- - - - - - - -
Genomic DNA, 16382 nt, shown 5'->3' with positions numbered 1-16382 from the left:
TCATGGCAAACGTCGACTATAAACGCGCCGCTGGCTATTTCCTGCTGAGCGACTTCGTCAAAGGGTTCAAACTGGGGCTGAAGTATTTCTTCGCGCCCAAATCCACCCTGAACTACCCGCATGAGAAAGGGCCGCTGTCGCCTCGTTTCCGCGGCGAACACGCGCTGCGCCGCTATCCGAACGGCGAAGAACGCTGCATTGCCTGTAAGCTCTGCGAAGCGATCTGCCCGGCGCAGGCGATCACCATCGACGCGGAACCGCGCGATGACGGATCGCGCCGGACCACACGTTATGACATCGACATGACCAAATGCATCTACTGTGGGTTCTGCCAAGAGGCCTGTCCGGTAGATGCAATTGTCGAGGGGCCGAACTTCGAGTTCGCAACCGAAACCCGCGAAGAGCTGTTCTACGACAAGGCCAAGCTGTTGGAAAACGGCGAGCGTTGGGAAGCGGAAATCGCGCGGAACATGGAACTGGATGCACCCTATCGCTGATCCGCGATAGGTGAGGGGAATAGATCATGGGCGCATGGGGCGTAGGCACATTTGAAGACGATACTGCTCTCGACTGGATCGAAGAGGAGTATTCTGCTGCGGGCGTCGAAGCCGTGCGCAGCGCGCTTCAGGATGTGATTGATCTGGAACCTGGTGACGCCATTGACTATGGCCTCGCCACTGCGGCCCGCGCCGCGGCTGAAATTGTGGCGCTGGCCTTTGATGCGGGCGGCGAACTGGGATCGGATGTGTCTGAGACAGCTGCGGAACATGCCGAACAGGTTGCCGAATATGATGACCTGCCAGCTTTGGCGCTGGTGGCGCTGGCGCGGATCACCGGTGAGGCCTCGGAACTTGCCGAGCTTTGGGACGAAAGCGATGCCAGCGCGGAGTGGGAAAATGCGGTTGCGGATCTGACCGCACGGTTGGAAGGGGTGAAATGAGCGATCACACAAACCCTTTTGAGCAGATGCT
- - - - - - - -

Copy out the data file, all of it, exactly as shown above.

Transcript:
Genomic DNA, 16382 nt, shown 5'->3' with positions numbered 1-16382 from the left:
TCATGGCAAACGTCGACTATAAACGCGCCGCTGGCTATTTCCTGCTGAGCGACTTCGTCAAAGGGTTCAAACTGGGGCTGAAGTATTTCTTCGCGCCCAAATCCACCCTGAACTACCCGCATGAGAAAGGGCCGCTGTCGCCTCGTTTCCGCGGCGAACACGCGCTGCGCCGCTATCCGAACGGCGAAGAACGCTGCATTGCCTGTAAGCTCTGCGAAGCGATCTGCCCGGCGCAGGCGATCACCATCGACGCGGAACCGCGCGATGACGGATCGCGCCGGACCACACGTTATGACATCGACATGACCAAATGCATCTACTGTGGGTTCTGCCAAGAGGCCTGTCCGGTAGATGCAATTGTCGAGGGGCCGAACTTCGAGTTCGCAACCGAAACCCGCGAAGAGCTGTTCTACGACAAGGCCAAGCTGTTGGAAAACGGCGAGCGTTGGGAAGCGGAAATCGCGCGGAACATGGAACTGGATGCACCCTATCGCTGATCCGCGATAGGTGAGGGGAATAGATCATGGGCGCATGGGGCGTAGGCACATTTGAAGACGATACTGCTCTCGACTGGATCGAAGAGGAGTATTCTGCTGCGGGCGTCGAAGCCGTGCGCAGCGCGCTTCAGGATGTGATTGATCTGGAACCTGGTGACGCCATTGACTATGGCCTCGCCACTGCGGCCCGCGCCGCGGCTGAAATTGTGGCGCTGGCCTTTGATGCGGGCGGCGAACTGGGATCGGATGTGTCTGAGACAGCTGCGGAACATGCCGAACAGGTTGCCGAATATGATGACCTGCCAGCTTTGGCGCTGGTGGCGCTGGCGCGGATCACCGGTGAGGCCTCGGAACTTGCCGAGCTTTGGGACGAAAGCGATGCCAGCGCGGAGTGGGAAAATGCGGTTGCGGATCTGACCGCACGGTTGGAAGGGGTGAAATGAGCGATCACACAAACCCTTTTGAGCAGATGCT